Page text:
Take a gander at the gander pull. Remington knows how to show men out west at play. This drawing could almost fit right in to John Ford's cavalry trilogy - the camaraderie and spirit are there, just change the hills in the background to plateaus and you're in business.

The Gander Pull (1888?)

And just check out the skill!

Remington knows how to frame a picture and has a great sense of depth - much like John Ford. Plus, he can create dust out of pen and ink:

In the Desert (1888)

A Troop Picket Line (1901)

Thursday, June 22, 2006

The Thing from Another World, X The Unknown, The Day The Earth Stood Still

Three black and white sci fi films with lots of military men from the fifties. X from 1956, and the others both 1951. I mixed them up. Every time an alien creature would appear, I would stop the movie and switch to another.

However, after watching all three opening credits, I would have preferred to play them all at once on three separate screens. They are all 80-90 minutes long. Lacking this ability, I continued with shuffling them on my one screen.

Right away I noticed that in The Thing, actors are stepping on each other’s lines, or, speaking over each other. The attitude is very casual, loose, and a little lazy perhaps, as if a lot of filming was done in one take. The dialogue in The Day, by contrast, is sharp, precise and clear.

X reminded me of an idea I had a while ago, to make a sci fi movie with no special effects. Have all of the actors reacting to things offscreen. X did have some special effects here and there, but they are very quick. Mostly you have people examining something and then screaming.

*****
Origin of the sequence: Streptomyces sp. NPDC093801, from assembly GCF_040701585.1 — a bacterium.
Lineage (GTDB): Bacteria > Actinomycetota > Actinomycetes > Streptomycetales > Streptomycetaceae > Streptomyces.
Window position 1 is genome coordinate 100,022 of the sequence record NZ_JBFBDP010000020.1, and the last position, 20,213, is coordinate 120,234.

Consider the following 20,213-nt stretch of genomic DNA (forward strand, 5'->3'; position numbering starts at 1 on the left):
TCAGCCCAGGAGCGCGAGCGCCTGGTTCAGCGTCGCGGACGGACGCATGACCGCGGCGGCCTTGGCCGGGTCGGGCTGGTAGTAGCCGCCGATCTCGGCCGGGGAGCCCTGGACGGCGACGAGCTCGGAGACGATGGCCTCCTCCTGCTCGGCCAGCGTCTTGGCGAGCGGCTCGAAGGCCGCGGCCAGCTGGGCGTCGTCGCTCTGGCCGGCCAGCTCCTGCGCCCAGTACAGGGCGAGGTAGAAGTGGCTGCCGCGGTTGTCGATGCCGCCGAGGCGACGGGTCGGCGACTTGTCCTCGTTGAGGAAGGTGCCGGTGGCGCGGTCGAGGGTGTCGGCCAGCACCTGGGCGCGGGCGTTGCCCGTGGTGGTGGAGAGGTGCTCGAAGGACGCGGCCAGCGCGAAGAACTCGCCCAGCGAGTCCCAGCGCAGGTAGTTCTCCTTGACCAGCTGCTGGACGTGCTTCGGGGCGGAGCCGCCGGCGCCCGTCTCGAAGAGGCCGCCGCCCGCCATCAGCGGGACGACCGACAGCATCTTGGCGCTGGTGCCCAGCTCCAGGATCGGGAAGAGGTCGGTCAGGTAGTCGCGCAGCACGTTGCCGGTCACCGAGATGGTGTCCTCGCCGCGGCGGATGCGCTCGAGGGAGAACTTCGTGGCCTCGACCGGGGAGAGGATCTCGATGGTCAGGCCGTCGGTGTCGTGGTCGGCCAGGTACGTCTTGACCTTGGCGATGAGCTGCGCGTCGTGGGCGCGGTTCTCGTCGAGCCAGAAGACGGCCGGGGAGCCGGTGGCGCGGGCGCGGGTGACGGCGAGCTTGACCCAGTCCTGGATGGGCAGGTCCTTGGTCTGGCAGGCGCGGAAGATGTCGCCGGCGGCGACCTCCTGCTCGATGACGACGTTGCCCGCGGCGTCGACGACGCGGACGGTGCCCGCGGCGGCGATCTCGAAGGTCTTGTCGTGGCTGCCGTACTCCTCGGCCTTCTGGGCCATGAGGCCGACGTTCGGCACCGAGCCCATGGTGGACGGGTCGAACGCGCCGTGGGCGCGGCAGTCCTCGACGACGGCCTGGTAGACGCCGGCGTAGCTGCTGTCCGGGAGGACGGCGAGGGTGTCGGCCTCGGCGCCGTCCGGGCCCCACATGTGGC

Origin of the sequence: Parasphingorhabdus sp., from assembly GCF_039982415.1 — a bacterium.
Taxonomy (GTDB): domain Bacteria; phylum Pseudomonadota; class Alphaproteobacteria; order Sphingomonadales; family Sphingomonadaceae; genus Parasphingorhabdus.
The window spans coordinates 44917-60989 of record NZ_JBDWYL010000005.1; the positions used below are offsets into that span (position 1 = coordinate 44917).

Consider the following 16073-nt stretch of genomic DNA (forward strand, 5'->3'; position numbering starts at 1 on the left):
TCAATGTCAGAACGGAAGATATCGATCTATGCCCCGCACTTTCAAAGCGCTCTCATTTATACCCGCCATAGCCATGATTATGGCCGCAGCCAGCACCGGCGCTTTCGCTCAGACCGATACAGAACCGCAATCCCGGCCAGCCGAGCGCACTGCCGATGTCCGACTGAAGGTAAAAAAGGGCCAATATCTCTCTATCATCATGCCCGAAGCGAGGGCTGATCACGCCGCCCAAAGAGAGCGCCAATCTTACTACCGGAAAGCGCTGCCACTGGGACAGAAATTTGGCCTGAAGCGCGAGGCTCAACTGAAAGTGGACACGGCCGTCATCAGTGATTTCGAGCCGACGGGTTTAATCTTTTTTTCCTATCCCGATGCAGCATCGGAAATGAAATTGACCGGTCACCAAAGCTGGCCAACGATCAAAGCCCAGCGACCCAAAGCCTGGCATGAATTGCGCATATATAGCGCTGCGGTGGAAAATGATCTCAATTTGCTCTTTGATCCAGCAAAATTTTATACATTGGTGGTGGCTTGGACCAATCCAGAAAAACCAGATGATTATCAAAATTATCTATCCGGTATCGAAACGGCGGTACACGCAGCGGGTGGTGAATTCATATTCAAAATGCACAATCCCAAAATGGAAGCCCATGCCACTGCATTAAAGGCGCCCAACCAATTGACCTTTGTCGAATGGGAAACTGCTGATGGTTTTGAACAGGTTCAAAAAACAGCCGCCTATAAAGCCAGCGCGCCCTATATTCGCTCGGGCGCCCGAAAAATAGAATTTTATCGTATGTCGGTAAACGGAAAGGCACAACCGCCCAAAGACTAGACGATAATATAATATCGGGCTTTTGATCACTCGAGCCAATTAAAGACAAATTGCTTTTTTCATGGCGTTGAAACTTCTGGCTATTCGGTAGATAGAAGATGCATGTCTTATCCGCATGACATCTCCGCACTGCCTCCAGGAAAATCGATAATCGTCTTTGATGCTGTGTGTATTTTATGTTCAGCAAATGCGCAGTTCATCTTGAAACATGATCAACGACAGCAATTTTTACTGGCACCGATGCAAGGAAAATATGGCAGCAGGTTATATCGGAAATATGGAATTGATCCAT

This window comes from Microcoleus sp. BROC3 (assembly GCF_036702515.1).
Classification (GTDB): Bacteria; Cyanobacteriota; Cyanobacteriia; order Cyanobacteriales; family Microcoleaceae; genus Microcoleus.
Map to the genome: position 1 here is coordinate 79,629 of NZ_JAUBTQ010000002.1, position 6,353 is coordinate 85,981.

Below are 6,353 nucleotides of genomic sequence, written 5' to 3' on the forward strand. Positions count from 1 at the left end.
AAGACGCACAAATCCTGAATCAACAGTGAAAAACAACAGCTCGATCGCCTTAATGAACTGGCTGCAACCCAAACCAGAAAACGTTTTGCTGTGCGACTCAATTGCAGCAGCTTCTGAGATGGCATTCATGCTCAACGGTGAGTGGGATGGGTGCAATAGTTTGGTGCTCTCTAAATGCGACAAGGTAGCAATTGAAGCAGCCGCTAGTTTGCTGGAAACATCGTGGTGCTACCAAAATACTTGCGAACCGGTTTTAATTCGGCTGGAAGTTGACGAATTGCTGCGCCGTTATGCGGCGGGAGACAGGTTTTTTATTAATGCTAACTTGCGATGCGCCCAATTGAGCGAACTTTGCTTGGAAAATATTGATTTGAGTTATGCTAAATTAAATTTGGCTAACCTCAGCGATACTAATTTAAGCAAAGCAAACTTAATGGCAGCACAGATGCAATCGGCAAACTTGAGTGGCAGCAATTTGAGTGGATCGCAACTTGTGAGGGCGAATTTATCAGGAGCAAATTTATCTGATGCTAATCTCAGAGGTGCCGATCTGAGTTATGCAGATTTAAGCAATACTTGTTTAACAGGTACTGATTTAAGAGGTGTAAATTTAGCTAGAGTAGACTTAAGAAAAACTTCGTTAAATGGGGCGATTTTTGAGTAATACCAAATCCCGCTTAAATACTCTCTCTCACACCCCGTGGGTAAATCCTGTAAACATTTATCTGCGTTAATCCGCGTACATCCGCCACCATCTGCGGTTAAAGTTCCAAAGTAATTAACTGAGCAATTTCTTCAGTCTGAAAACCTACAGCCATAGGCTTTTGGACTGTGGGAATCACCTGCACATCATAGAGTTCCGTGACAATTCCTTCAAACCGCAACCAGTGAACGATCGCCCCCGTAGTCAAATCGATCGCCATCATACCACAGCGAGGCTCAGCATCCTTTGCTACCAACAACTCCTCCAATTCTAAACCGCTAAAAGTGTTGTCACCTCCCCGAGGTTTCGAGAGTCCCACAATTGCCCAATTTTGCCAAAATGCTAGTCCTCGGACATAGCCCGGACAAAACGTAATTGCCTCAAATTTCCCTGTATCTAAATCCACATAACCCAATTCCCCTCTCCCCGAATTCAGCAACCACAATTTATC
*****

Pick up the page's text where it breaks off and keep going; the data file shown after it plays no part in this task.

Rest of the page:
In The Day, lots of stock footage is used, or, a lot of things happened that could be from stock footage. Operators working switchboards, newspaper presses rolling, people in foreign lands listening to radio broadcasts. I would really like to see a sci fi movie with no special effects, any suggestions are welcome.

Sometimes there are long periods before a creature will make another appearance. So I changed the rules so that I would switch movies every time a military guy read some official correspondence about the situation. In all three films, it is refreshing to see the military forces stocked with youthful, handsome men.

Unfortunately that leaves the women with the “Hey, What’s Going On Here?” roles.

It is very interesting to observe the decreased level of security depicted in the films, from the view of our current time. The potentially dangerous site of the appearance of the alien is surrounded with a flimsy structure, in one case, a rope on sticks, and only one or two low ranking soldiers are sent to guard it. They hang out, thinking that nothing will happen but eventually something does happen and the men are easily knocked out. Whoever is the first to report something as suspicious, he is dismissed right away and told that he just imagined it.